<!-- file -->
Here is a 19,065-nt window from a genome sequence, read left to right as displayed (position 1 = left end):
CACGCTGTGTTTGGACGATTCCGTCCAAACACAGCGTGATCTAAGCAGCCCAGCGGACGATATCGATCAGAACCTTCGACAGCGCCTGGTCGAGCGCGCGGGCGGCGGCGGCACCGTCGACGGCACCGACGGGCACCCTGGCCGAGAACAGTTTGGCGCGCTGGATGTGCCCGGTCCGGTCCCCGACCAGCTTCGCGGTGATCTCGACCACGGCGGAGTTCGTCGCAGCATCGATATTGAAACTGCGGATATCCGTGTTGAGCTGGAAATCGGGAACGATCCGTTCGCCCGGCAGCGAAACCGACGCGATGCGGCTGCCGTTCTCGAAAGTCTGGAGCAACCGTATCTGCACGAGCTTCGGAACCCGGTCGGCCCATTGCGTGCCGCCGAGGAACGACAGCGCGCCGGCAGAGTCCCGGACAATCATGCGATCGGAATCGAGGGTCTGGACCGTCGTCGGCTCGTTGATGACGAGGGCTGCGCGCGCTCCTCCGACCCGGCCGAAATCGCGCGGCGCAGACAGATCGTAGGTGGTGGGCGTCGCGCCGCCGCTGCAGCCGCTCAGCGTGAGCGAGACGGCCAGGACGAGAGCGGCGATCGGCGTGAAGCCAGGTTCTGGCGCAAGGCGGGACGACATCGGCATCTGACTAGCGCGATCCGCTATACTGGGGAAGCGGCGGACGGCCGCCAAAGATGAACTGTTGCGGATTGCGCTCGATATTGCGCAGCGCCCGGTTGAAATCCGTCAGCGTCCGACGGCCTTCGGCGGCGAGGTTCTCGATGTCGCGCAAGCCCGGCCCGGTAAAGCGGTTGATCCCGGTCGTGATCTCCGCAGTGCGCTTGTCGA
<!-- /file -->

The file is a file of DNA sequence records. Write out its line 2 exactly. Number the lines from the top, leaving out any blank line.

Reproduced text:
CACGCTGTGTTTGGACGATTCCGTCCAAACACAGCGTGATCTAAGCAGCCCAGCGGACGATATCGATCAGAACCTTCGACAGCGCCTGGTCGAGCGCGCGGGCGGCGGCGGCACCGTCGACGGCACCGACGGGCACCCTGGCCGAGAACAGTTTGGCGCGCTGGATGTGCCCGGTCCGGTCCCCGACCAGCTTCGCGGTGATCTCGACCACGGCGGAGTTCGTCGCAGCATCGATATTGAAACTGCGGATATCCGTGTTGAGCTGGAAATCGGGAACGATCCGTTCGCCCGGCAGCGAAACCGACGCGATGCGGCTGCCGTTCTCGAAAGTCTGGAGCAACCGTATCTGCACGAGCTTCGGAACCCGGTCGGCCCATTGCGTGCCGCCGAGGAACGACAGCGCGCCGGCAGAGTCCCGGACAATCATGCGATCGGAATCGAGGGTCTGGACCGTCGTCGGCTCGTTGATGACGAGGGCTGCGCGCGCTCCTCCGACCCGGCCGAAATCGCGCGGCGCAGACAGATCGTAGGTGGTGGGCGTCGCGCCGCCGCTGCAGCCGCTCAGCGTGAGCGAGACGGCCAGGACGAGAGCGGCGATCGGCGTGAAGCCAGGTTCTGGCGCAAGGCGGGACGACATCGGCATCTGACTAGCGCGATCCGCTATACTGGGGAAGCGGCGGACGGCCGCCAAAGATGAACTGTTGCGGATTGCGCTCGATATTGCGCAGCGCCCGGTTGAAATCCGTCAGCGTCCGACGGCCTTCGGCGGCGAGGTTCTCGATGTCGCGCAAGCCCGGCCCGGTAAAGCGGTTGATCCCGGTCGTGATCTCCGCAGTGCGCTTGTCGA